jQuery('#calendar').fullCalendar({
        events: themeforce.events
        });
});
// ]]></script>

You’ll see here that the parameter events is referencing to themeforce.events, a variable that we provided through the localize script in our functions.php. This entire script will essentially tell your browser; load the calendar in the div with ID ‘calendar’ and pull the data from the json path (which is derived from themeforce.events variable).

Also within the header, you’ll want to pull in the CSS file from FullCalendar:


7) fullcalendar.js

Remember how we are converting times to GMT +0? Well FullCalendar doesn’t timezone conversion on by default, so we’ll need to make a small edit to the actual javascript file (as adding it to the URL didn’t seem to function for our scenario). Just go into fullcalendar.js and search ignoreTimezone, find the instance which gives it the value true and then change it to false, like so (line #39 of the full JS file):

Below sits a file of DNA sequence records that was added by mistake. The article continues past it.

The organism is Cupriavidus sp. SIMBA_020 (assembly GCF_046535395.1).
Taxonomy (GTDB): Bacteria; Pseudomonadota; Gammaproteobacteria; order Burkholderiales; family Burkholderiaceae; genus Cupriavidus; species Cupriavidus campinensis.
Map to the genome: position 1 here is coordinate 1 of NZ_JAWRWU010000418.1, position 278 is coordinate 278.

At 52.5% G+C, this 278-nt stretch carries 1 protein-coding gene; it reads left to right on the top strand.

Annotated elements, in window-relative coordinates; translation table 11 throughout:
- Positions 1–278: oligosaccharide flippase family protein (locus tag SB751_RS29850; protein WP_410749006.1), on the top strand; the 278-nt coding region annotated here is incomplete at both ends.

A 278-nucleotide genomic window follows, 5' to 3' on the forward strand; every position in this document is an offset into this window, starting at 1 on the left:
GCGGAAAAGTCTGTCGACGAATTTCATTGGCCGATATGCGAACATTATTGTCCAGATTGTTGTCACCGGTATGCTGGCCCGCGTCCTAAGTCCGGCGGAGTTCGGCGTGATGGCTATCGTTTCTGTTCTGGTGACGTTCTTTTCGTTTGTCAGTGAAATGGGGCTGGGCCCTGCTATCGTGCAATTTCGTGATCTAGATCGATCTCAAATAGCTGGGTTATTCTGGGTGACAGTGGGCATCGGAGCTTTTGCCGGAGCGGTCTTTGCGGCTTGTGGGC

ignoreTimezone: false,

8) making it all happen

Yep, you guessed it. To make this all show up now, all you need to do is add the container which is called out in section 6 above. Obviously don’t add this in the ‘Visual’ part of a page, but the ‘HTML‘ segment.

</pre>
<div id="calendar"></div>
<pre>

You are finally done, make sure you style your fullcalendar.css file to give it that final polish! If you’re getting stuck understanding certain elements, just google the terms (if it’s a WordPress concept, search it in the Codex). Copy paste will only take you so far, understanding the underlying concepts (even if only on a higher level) will take you much further.

your turn to speak

Would you like to share your FullCalendar WordPress combo, discuss customizations or add your insights to this article? I’d love to hear what you think on this subject.